6. The water. This smells and tastes weirdly of earth. After years of living in London and ridiculing people who used bottled or filtered water we have finally moved to a place where we need a Brita filter. While a great invention it adds expense and hassle to tap water.
  7. Lack of good gyms. This is a common complaint. There are not very many gyms and so we are rather a captive market to be exploited by fitness giants such as Washington Sports Club. We spend what we used to on our nice little gym/spa in Bermondsey, with its steam room, sauna, Jacuzzi and swimming pool, in order to use old machines, 50% of which don’t work, in a cavernous warehouse that has used space that could have accommodated a pool for a ‘Turkish hamam’ – basically some heated benches in a cold room with a shower.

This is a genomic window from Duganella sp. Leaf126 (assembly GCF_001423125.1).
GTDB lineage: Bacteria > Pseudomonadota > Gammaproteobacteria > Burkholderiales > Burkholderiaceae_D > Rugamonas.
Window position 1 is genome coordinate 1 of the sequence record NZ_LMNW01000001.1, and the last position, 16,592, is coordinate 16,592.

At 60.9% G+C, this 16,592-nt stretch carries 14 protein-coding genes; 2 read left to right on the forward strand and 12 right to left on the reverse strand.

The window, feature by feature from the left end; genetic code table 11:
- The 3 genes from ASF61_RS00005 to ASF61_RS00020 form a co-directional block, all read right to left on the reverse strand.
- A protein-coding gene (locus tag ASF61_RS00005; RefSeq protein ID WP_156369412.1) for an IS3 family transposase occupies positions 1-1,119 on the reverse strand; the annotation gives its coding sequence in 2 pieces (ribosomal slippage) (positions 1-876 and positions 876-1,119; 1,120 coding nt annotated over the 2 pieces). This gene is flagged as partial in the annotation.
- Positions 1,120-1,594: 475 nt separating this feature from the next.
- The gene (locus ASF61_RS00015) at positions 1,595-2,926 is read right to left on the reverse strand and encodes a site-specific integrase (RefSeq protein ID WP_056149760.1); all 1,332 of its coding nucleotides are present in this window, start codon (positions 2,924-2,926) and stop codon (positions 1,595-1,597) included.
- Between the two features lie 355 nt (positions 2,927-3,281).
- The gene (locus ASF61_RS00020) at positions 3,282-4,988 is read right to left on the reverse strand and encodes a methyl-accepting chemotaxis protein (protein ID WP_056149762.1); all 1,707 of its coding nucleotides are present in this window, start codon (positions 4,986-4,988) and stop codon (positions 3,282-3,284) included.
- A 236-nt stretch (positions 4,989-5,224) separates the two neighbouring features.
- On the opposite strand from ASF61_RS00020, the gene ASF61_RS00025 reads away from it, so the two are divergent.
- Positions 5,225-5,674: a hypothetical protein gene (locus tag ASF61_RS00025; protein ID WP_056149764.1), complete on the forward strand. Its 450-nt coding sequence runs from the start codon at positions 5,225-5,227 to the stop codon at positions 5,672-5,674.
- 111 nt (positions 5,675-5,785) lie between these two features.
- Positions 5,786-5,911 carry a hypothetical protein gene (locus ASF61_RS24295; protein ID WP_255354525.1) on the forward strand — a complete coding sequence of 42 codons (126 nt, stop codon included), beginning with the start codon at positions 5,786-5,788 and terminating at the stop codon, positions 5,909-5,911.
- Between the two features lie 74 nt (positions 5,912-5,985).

I know there are aspects of every city that are annoying – I probably complained plenty about London when I was living there – and that DC is much more live-able than it has probably ever been, but right here and now these are the things that are affecting me and I felt I had to get them off my chest. Rant over (for now).